# Unit Vectors

Vector quantities have a direction and magnitude. However, sometimes one is interested in only the direction of the vector and not the magnitude. In such cases, for convenience, vectors are often "normalized" to be of unit length. These **unit vectors** are commonly used to indicate direction, with a scalar coefficient providing the magnitude. A vector decomposition can then be written as a sum of unit vectors and scalar coefficients.

Given a vector \( \vec{V} \), one might consider the problem of finding the vector parallel to \( \vec{V} \) with unit length. In other words, one might want to find some "scale factor" \( a \) such that \( |a \vec{V} | = 1 \). Since \( |a \vec{V}| = a |\vec{V}| \), it follows trivially that \( a = 1/|\vec{V}| \).

Thus, given a vector \( \vec{V} \), the **unit vector** \( \hat{V} \) defined by

\[ \hat{V} = \frac{\vec{V}}{|\vec{V}|} \]

has unit length and is parallel to \( \vec{V} \). A unit vector is frequently (though not always) written with "hat" symbol to indicate that it is of unit length.

Find the unit vector \( \hat{D} \) in the direction of \( \vec{D} = \left \langle 4, 3 \right \rangle \).

\( |\vec{D}| = 5 \), so \( \hat{D} = \frac{\vec{D}}{5} = \left \langle \frac{4}{5}, \frac{3}{5} \right \rangle. \). \(_\square\)

Find the unit vector \( \hat{A} \) in the direction of \( \vec{A} = \left \langle -12, 5 \right \rangle \).

\( |\vec{A}| = 13 \), so \( \hat{A} = \frac{\vec{A}}{13} =\left \langle -\frac{12}{13}, \frac{5}{13} \right \rangle. \). \(_\square\)

Unit vectors are often used in the decomposition of a vector into orthogonal components. For instance, one can define the unit vectors that point in each of the positive coordinate axes as follows:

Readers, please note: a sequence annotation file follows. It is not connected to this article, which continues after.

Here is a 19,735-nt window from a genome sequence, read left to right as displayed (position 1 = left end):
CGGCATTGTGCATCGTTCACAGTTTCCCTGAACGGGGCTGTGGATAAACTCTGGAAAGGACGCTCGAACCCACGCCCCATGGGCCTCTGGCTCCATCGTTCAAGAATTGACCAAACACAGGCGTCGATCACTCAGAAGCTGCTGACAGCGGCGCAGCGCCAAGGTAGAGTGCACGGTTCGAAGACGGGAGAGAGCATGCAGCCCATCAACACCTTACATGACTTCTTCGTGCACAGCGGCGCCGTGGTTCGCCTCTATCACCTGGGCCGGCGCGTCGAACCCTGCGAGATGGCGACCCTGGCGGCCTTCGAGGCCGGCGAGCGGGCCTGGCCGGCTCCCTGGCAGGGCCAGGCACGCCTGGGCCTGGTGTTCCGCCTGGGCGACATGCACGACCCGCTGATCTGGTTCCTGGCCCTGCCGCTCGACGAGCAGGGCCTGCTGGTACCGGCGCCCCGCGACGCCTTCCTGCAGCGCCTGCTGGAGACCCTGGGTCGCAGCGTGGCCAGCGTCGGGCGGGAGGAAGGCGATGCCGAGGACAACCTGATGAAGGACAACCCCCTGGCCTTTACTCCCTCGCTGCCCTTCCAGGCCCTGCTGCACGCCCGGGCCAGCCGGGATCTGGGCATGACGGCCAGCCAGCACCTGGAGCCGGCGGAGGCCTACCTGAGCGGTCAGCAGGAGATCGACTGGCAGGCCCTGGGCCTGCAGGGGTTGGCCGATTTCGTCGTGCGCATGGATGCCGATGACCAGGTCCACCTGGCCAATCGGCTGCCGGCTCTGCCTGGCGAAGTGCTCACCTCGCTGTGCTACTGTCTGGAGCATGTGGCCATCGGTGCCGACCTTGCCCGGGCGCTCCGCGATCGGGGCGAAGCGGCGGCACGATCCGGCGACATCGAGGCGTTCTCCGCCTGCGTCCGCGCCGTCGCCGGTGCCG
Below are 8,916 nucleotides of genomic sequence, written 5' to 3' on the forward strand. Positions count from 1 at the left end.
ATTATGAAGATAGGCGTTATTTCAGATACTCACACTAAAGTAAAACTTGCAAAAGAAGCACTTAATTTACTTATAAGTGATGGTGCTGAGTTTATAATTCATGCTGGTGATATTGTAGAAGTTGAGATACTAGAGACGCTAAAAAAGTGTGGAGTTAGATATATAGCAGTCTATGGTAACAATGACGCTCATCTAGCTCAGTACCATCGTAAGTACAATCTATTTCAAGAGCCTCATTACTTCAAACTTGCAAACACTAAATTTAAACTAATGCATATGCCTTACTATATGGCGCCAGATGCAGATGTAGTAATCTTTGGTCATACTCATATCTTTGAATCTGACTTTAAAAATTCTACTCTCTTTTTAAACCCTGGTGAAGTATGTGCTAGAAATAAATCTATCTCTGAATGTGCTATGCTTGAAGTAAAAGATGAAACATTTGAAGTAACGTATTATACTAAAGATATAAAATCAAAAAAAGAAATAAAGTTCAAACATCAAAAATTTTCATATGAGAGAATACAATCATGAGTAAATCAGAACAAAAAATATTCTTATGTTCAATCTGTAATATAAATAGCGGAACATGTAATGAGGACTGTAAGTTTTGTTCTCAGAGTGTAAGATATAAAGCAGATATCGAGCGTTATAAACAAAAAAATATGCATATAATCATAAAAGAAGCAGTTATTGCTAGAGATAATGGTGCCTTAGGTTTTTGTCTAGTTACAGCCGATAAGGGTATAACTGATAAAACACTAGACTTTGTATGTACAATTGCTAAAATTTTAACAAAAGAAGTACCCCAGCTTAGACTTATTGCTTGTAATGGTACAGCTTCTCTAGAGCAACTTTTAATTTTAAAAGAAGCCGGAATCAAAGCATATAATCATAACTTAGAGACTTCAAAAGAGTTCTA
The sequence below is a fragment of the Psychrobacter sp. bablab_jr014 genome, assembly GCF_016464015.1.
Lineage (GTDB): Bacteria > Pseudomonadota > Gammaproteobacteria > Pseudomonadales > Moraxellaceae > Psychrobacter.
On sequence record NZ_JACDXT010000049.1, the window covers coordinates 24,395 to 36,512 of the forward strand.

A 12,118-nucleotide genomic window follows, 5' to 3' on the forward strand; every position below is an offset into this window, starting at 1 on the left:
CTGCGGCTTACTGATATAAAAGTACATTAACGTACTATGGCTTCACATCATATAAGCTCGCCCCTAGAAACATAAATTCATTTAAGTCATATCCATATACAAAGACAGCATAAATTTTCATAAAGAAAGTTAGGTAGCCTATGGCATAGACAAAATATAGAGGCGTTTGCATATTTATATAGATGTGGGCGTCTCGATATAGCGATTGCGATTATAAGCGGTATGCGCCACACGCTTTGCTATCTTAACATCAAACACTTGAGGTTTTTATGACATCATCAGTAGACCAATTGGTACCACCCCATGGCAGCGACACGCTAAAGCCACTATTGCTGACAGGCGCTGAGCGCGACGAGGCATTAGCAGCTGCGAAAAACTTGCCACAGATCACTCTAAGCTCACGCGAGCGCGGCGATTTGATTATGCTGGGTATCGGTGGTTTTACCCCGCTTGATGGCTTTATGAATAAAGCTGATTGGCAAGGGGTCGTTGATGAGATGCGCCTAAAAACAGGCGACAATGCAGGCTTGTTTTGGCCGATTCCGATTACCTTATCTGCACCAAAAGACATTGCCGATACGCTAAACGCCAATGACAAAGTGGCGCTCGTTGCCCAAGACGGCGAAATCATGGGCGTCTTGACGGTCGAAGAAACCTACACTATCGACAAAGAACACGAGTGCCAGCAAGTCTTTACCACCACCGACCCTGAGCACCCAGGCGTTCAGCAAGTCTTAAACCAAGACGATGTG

\[ \begin{align} \hat{x} &= \left \langle 1, 0, 0 \right \rangle \\ \hat{y} &= \left \langle 0, 1, 0 \right \rangle \\ \hat{z} &= \left \langle 0, 0, 1 \right \rangle. \end{align} \]

It follows that for any vector \( \vec{V} = \left \langle v_x, v_y, v_z \right \rangle \), it holds that

\[ \vec{V} = v_x \hat{x} + v_y \hat{y} + v_z \hat{z}. \]

In this way, one frequently encounters vectors written in terms of the unit vectors \( \hat{x} \), \( \hat{y} \), and \( \hat{z} \). An alternate notation uses \( \hat{i} = \hat{x} \) , \( \hat{j} = \hat{y} \), and \( \hat{k} = \hat{z} \).

Note that the coordinate unit vectors are orthonormal. That is to say, \( \hat{x} \cdot \hat{x} = \hat{y} \cdot \hat{y} = \hat{z} \cdot \hat{z} = 1 \) and \(\hat{x} \cdot \hat{y} = \hat{y} \cdot \hat{z} = \hat{x} \cdot \hat{z} = 0 \).

When two vectors \( \vec{V} \) and \( \vec{W} = (w_x, w_y, w_z) \) add, simply

\[ \vec{V} = (v_x \hat{x} + v_y \hat{y} + v_z \hat{z}) + (w_x \hat{x} + w_y \hat{y} + w_z \hat{z}) = (v_x + w_x) \hat{x} + (v_y + w_y) \hat{y} + (v_z + w_z) \hat{z}, \]

which is the same thing as \( (v_x + w_x, v_y + w_y, v_z + w_z) \). Similarly, when one takes the dot product \( \vec{V} \cdot \vec{W} \), one obtains

\[ \begin{align} \vec{V} \cdot \vec{W} &= (v_x \hat{x} + v_y \hat{y} + v_z \hat{z}) \cdot (w_x \hat{x} + w_y \hat{y} + w_z \hat{z}) \\ &= v_x w_x \hat{x} \cdot \hat{x} + v_y w_y \hat{y} \cdot \hat{y} + v_z w_z \hat{z} \cdot \hat{z} \\ &= v_x w_x + v_y w_y + v_z w_z, \end{align} \]

as expected.